The National Institute for Health and Care Excellence has given its stamp of approval for NHS use of Vifor Pharma’s hyperkalaemia drug Veltassa (patiromer).

The drug, which was initially turned down by the cost regulator in 2018, will be offered as an option for adults in emergency care or for people with chronic hyperkalaemia and may benefit 13,600 people.

Hyperkalaemia is characterised by elevated potassium levels in the blood. Risk of developing the condition increases significantly for patients with chronic kidney disease and for those who take life-saving medications for heart failure, such as renin-angiotensin-aldosterone system (RAAS) inhibitors, which can increase potassium in the blood.

Veltassa was previously not recommended due to a lack of clinical and cost-effectiveness data, however, following new evidence and a lower price, it is now considered an “acceptable use of NHS resources”, the Institute noted.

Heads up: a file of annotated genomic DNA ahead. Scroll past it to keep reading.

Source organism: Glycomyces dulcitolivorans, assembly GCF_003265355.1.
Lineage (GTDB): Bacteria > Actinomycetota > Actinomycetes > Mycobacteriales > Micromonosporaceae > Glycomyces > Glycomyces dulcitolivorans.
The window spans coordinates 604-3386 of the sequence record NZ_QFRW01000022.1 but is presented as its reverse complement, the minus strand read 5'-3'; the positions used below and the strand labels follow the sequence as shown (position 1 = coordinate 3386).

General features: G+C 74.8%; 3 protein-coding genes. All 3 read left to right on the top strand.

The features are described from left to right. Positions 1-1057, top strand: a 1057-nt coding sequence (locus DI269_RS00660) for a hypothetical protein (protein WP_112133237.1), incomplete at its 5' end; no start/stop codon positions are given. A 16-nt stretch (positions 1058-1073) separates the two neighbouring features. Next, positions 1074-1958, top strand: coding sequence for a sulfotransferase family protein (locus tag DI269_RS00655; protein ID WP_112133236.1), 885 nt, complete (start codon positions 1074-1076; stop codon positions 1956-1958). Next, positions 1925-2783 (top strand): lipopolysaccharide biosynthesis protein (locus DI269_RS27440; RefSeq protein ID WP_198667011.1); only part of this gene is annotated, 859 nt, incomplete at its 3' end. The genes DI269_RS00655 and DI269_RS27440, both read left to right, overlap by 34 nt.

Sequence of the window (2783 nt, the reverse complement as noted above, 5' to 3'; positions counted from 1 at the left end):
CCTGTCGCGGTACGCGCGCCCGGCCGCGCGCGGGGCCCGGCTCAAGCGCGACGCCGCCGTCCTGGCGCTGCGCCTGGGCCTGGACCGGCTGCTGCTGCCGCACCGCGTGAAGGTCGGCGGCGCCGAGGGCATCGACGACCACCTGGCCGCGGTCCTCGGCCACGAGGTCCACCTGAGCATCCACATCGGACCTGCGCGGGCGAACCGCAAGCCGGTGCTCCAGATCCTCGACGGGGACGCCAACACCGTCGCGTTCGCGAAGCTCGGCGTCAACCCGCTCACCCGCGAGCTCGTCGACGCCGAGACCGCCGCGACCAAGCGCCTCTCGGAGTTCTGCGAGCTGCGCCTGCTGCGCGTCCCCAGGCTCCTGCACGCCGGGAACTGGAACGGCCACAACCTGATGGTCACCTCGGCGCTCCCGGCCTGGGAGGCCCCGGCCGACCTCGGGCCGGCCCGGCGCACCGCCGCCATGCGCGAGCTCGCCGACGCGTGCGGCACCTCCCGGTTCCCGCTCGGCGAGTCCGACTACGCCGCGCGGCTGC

Additionally, it said clinical trials show that the drug lowers serum potassium and may allow patients to stay on RAAS inhibitors (drugs used to treat heart failure and kidney disease) for longer or at a higher dose.

The new recommendation acknowledges that lowering potassium levels for patients needing emergency care “could be a life-saving intervention”.

“This is as great a result for us as clinicians as it is for our patients," said Professor Iain Squire, Professor of Cardiovascular Medicine, University Hospitals of Leicester NHS Trusts.

"For decades we have lacked effective drugs to treat hyperkalaemia, which has left us in a treatment paradox, confusing patients and leaving them in ‘limbo’. We have a robust array of life-preserving drugs for heart failure and chronic kidney disease, but the adverse effect on potassium levels of the use of some of these drugs in some patients has prevented us from using them to their full life-saving effect in many of the patients who need them the most".